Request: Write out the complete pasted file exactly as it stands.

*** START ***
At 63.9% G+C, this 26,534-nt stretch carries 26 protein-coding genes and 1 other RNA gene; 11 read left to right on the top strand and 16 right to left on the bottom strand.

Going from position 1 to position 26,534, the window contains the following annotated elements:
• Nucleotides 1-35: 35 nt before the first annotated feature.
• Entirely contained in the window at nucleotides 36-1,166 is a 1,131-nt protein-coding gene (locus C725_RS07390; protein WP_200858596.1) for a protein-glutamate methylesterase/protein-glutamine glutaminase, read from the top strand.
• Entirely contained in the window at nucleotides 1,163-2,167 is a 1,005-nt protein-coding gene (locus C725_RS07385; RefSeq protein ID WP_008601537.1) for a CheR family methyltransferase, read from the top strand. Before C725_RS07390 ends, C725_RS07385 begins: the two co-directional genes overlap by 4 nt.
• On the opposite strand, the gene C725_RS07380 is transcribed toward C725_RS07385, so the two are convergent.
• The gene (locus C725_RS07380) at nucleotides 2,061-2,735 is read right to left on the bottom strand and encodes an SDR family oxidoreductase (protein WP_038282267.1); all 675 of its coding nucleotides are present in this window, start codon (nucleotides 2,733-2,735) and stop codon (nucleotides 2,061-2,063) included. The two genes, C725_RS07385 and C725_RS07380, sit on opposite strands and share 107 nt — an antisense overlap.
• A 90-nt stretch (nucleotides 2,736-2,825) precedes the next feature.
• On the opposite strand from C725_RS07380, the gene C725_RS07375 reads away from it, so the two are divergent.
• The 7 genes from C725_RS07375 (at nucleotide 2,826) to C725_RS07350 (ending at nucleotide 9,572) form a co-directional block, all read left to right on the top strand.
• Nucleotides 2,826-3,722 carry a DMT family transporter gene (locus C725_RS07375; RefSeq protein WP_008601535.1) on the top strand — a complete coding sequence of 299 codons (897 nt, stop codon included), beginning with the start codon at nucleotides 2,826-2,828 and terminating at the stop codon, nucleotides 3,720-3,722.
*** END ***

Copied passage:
At 63.9% G+C, this 26,534-nt stretch carries 26 protein-coding genes and 1 other RNA gene; 11 read left to right on the top strand and 16 right to left on the bottom strand.

Going from position 1 to position 26,534, the window contains the following annotated elements:
• Nucleotides 1-35: 35 nt before the first annotated feature.
• Entirely contained in the window at nucleotides 36-1,166 is a 1,131-nt protein-coding gene (locus C725_RS07390; protein WP_200858596.1) for a protein-glutamate methylesterase/protein-glutamine glutaminase, read from the top strand.
• Entirely contained in the window at nucleotides 1,163-2,167 is a 1,005-nt protein-coding gene (locus C725_RS07385; RefSeq protein ID WP_008601537.1) for a CheR family methyltransferase, read from the top strand. Before C725_RS07390 ends, C725_RS07385 begins: the two co-directional genes overlap by 4 nt.
• On the opposite strand, the gene C725_RS07380 is transcribed toward C725_RS07385, so the two are convergent.
• The gene (locus C725_RS07380) at nucleotides 2,061-2,735 is read right to left on the bottom strand and encodes an SDR family oxidoreductase (protein WP_038282267.1); all 675 of its coding nucleotides are present in this window, start codon (nucleotides 2,733-2,735) and stop codon (nucleotides 2,061-2,063) included. The two genes, C725_RS07385 and C725_RS07380, sit on opposite strands and share 107 nt — an antisense overlap.
• A 90-nt stretch (nucleotides 2,736-2,825) precedes the next feature.
• On the opposite strand from C725_RS07380, the gene C725_RS07375 reads away from it, so the two are divergent.
• The 7 genes from C725_RS07375 (at nucleotide 2,826) to C725_RS07350 (ending at nucleotide 9,572) form a co-directional block, all read left to right on the top strand.
• Nucleotides 2,826-3,722 carry a DMT family transporter gene (locus C725_RS07375; RefSeq protein WP_008601535.1) on the top strand — a complete coding sequence of 299 codons (897 nt, stop codon included), beginning with the start codon at nucleotides 2,826-2,828 and terminating at the stop codon, nucleotides 3,720-3,722.